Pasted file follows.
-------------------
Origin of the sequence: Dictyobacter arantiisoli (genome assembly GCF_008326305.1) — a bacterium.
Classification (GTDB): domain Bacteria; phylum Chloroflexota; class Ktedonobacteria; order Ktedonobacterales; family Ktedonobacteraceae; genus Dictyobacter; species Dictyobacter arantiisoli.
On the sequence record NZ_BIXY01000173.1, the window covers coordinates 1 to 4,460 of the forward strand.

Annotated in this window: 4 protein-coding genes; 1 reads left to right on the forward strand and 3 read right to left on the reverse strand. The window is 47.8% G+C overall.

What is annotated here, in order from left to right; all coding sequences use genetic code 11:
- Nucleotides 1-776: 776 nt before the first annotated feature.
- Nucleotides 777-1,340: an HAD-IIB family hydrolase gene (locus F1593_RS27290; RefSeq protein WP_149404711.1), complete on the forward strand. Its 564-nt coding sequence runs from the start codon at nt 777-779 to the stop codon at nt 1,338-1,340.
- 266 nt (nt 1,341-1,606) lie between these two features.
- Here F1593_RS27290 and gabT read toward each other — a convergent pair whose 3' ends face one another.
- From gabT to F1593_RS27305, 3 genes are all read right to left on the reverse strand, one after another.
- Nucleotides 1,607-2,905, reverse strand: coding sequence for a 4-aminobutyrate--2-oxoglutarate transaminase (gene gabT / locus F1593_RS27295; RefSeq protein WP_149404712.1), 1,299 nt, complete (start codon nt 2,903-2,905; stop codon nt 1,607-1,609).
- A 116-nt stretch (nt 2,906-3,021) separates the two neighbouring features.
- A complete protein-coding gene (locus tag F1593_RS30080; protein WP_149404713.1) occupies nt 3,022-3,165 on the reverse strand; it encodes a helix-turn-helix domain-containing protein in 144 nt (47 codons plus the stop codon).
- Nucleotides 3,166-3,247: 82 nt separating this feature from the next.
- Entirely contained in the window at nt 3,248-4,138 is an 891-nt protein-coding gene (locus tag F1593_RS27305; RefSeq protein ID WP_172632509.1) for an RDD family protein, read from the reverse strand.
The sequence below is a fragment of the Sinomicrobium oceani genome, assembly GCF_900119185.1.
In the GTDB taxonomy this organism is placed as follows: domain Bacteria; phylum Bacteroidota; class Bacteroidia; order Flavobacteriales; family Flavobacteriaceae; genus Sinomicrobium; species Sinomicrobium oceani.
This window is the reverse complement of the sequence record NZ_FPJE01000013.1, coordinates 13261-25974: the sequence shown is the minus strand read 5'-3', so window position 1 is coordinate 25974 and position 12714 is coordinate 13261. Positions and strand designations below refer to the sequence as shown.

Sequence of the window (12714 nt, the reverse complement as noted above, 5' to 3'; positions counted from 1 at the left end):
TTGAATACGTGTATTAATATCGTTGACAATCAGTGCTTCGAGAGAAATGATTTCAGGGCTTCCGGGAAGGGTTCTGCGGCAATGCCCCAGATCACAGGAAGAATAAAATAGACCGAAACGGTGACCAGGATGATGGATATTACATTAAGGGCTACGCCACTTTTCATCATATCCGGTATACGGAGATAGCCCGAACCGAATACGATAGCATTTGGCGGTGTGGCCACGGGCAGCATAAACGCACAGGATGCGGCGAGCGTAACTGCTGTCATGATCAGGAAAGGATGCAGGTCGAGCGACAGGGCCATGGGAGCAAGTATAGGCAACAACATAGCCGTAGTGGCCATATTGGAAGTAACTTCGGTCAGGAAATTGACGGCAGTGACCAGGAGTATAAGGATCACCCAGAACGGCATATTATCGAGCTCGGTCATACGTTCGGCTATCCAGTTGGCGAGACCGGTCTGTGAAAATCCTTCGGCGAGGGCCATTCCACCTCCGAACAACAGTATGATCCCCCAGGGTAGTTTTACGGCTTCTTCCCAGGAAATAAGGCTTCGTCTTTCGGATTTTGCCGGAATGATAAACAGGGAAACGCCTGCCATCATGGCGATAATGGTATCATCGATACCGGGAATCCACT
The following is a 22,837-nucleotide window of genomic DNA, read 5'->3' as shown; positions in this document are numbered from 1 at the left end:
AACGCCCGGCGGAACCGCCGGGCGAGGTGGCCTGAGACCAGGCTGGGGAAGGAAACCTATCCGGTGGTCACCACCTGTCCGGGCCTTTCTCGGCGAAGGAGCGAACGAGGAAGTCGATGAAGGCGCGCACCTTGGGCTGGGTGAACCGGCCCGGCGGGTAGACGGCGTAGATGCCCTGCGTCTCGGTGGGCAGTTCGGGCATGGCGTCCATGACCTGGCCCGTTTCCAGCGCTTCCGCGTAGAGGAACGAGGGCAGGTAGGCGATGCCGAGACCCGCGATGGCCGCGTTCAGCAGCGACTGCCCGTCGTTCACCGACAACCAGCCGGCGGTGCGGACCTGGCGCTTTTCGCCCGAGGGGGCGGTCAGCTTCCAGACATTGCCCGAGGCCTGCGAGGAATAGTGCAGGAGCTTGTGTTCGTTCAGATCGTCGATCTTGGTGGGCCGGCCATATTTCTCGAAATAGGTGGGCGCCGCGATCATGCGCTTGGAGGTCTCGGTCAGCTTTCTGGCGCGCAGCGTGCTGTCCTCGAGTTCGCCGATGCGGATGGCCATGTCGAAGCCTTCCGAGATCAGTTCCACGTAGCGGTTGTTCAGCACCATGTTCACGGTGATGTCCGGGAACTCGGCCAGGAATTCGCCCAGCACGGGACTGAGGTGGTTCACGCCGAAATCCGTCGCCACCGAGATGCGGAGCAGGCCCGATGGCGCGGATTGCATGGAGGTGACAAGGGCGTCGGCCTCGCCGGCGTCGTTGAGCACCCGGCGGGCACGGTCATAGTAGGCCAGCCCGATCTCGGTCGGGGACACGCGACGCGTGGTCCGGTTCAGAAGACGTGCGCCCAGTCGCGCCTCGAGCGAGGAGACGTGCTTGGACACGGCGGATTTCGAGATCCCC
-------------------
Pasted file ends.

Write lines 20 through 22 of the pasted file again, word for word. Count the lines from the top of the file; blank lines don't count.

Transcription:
TTGAATACGTGTATTAATATCGTTGACAATCAGTGCTTCGAGAGAAATGATTTCAGGGCTTCCGGGAAGGGTTCTGCGGCAATGCCCCAGATCACAGGAAGAATAAAATAGACCGAAACGGTGACCAGGATGATGGATATTACATTAAGGGCTACGCCACTTTTCATCATATCCGGTATACGGAGATAGCCCGAACCGAATACGATAGCATTTGGCGGTGTGGCCACGGGCAGCATAAACGCACAGGATGCGGCGAGCGTAACTGCTGTCATGATCAGGAAAGGATGCAGGTCGAGCGACAGGGCCATGGGAGCAAGTATAGGCAACAACATAGCCGTAGTGGCCATATTGGAAGTAACTTCGGTCAGGAAATTGACGGCAGTGACCAGGAGTATAAGGATCACCCAGAACGGCATATTATCGAGCTCGGTCATACGTTCGGCTATCCAGTTGGCGAGACCGGTCTGTGAAAATCCTTCGGCGAGGGCCATTCCACCTCCGAACAACAGTATGATCCCCCAGGGTAGTTTTACGGCTTCTTCCCAGGAAATAAGGCTTCGTCTTTCGGATTTTGCCGGAATGATAAACAGGGAAACGCCTGCCATCATGGCGATAATGGTATCATCGATACCGGGAATCCACT
The following is a 22,837-nucleotide window of genomic DNA, read 5'->3' as shown; positions in this document are numbered from 1 at the left end:
AACGCCCGGCGGAACCGCCGGGCGAGGTGGCCTGAGACCAGGCTGGGGAAGGAAACCTATCCGGTGGTCACCACCTGTCCGGGCCTTTCTCGGCGAAGGAGCGAACGAGGAAGTCGATGAAGGCGCGCACCTTGGGCTGGGTGAACCGGCCCGGCGGGTAGACGGCGTAGATGCCCTGCGTCTCGGTGGGCAGTTCGGGCATGGCGTCCATGACCTGGCCCGTTTCCAGCGCTTCCGCGTAGAGGAACGAGGGCAGGTAGGCGATGCCGAGACCCGCGATGGCCGCGTTCAGCAGCGACTGCCCGTCGTTCACCGACAACCAGCCGGCGGTGCGGACCTGGCGCTTTTCGCCCGAGGGGGCGGTCAGCTTCCAGACATTGCCCGAGGCCTGCGAGGAATAGTGCAGGAGCTTGTGTTCGTTCAGATCGTCGATCTTGGTGGGCCGGCCATATTTCTCGAAATAGGTGGGCGCCGCGATCATGCGCTTGGAGGTCTCGGTCAGCTTTCTGGCGCGCAGCGTGCTGTCCTCGAGTTCGCCGATGCGGATGGCCATGTCGAAGCCTTCCGAGATCAGTTCCACGTAGCGGTTGTTCAGCACCATGTTCACGGTGATGTCCGGGAACTCGGCCAGGAATTCGCCCAGCACGGGACTGAGGTGGTTCACGCCGAAATCCGTCGCCACCGAGATGCGGAGCAGGCCCGATGGCGCGGATTGCATGGAGGTGACAAGGGCGTCGGCCTCGCCGGCGTCGTTGAGCACCCGGCGGGCACGGTCATAGTAGGCCAGCCCGATCTCGGTCGGGGACACGCGACGCGTGGTCCGGTTCAGAAGACGTGCGCCCAGTCGCGCCTCGAGCGAGGAGACGTGCTTGGACACGGCGGATTTCGAGATCCCC